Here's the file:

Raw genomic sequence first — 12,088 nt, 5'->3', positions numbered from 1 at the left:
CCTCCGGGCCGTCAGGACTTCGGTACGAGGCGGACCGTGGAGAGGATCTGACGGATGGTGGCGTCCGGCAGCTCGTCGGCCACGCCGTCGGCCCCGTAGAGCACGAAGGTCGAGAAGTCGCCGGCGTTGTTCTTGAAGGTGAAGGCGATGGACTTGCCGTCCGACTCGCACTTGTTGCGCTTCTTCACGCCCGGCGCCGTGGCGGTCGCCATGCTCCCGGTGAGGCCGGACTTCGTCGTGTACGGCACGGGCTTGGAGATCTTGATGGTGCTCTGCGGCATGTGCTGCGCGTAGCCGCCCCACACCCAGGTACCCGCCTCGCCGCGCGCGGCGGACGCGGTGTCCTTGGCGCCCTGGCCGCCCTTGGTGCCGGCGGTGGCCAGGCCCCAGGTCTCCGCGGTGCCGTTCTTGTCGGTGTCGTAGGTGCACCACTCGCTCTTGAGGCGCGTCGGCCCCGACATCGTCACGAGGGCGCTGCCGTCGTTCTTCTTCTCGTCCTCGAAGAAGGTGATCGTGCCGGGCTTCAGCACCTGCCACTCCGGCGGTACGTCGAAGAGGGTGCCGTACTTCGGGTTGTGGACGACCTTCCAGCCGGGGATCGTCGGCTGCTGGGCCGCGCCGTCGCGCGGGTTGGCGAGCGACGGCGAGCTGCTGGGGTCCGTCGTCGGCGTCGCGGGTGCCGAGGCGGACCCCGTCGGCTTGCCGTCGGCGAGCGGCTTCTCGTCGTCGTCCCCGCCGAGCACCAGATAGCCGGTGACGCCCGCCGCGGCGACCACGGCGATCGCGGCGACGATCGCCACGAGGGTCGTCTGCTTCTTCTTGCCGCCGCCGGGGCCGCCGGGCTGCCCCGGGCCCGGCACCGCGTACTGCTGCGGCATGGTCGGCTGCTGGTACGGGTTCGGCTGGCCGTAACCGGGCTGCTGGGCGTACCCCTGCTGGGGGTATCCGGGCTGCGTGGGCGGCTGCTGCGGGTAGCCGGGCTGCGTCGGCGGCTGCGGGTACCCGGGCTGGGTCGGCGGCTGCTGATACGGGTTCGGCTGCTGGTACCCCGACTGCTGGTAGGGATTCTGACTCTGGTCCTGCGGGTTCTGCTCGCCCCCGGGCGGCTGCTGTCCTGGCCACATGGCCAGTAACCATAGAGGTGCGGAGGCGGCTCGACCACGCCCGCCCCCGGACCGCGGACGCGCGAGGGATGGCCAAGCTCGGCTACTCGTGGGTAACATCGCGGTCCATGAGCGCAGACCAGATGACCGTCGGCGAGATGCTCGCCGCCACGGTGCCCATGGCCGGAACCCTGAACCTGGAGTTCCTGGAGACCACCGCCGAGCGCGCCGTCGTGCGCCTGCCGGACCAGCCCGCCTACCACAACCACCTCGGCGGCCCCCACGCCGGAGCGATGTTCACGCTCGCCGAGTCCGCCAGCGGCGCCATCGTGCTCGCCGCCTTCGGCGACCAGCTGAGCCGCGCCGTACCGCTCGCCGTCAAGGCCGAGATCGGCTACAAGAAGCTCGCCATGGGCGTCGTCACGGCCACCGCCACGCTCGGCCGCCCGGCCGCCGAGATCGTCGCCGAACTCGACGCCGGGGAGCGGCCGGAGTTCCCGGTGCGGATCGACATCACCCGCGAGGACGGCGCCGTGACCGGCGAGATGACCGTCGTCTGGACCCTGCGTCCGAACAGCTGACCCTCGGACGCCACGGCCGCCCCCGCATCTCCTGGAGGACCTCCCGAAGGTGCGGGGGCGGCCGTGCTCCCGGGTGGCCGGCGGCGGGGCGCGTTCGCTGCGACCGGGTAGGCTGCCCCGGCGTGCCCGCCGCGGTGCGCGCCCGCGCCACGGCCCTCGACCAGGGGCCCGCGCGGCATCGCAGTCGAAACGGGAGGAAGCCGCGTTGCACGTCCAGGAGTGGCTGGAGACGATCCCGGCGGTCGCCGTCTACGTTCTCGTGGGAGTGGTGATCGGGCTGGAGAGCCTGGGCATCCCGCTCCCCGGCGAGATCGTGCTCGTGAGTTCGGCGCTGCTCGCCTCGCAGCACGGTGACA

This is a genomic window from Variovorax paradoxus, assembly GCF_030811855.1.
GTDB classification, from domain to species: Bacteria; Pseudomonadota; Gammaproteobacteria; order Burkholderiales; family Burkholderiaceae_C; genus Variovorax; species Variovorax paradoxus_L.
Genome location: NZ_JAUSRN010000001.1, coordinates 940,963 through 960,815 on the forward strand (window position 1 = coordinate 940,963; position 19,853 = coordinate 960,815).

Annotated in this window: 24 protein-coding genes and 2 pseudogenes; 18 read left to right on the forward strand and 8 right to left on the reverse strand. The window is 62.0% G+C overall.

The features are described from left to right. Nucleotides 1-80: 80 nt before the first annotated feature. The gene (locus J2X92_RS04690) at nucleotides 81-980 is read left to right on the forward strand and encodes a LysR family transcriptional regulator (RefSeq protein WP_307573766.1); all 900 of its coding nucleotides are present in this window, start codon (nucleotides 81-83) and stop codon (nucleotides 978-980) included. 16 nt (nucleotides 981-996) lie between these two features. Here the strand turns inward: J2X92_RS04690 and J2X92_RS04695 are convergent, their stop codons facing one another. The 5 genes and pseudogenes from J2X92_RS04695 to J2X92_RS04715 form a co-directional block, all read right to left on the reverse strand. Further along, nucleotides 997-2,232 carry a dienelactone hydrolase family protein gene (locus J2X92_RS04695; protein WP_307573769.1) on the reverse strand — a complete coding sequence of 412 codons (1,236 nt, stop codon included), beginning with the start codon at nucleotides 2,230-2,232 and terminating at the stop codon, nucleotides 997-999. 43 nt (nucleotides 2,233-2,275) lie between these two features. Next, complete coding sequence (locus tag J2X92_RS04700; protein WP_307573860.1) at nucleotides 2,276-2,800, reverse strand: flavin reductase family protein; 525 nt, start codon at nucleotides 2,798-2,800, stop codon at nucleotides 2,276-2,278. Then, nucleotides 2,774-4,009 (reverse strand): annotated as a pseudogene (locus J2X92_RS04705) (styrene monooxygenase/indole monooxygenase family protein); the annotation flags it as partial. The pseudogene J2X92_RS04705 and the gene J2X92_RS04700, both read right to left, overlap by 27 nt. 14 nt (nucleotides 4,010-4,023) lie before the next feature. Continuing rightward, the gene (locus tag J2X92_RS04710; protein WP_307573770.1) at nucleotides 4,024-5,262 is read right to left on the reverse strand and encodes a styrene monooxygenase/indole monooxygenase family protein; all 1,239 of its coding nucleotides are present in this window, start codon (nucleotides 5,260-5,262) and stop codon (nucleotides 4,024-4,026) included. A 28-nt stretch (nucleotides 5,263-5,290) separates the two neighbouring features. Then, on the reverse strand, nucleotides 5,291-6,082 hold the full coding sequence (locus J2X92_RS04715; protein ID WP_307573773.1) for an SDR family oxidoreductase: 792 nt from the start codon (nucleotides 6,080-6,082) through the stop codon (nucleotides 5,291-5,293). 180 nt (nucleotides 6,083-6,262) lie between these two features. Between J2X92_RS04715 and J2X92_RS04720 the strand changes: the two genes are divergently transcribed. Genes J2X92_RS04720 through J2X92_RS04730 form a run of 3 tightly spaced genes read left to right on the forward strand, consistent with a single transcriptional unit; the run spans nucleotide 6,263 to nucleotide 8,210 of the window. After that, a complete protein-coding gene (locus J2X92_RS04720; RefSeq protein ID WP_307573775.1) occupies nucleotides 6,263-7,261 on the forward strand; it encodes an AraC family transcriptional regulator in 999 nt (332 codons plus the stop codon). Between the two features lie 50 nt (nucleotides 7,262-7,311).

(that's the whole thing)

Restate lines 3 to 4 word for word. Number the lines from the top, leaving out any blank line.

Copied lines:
This is a genomic window from Variovorax paradoxus, assembly GCF_030811855.1.
GTDB classification, from domain to species: Bacteria; Pseudomonadota; Gammaproteobacteria; order Burkholderiales; family Burkholderiaceae_C; genus Variovorax; species Variovorax paradoxus_L.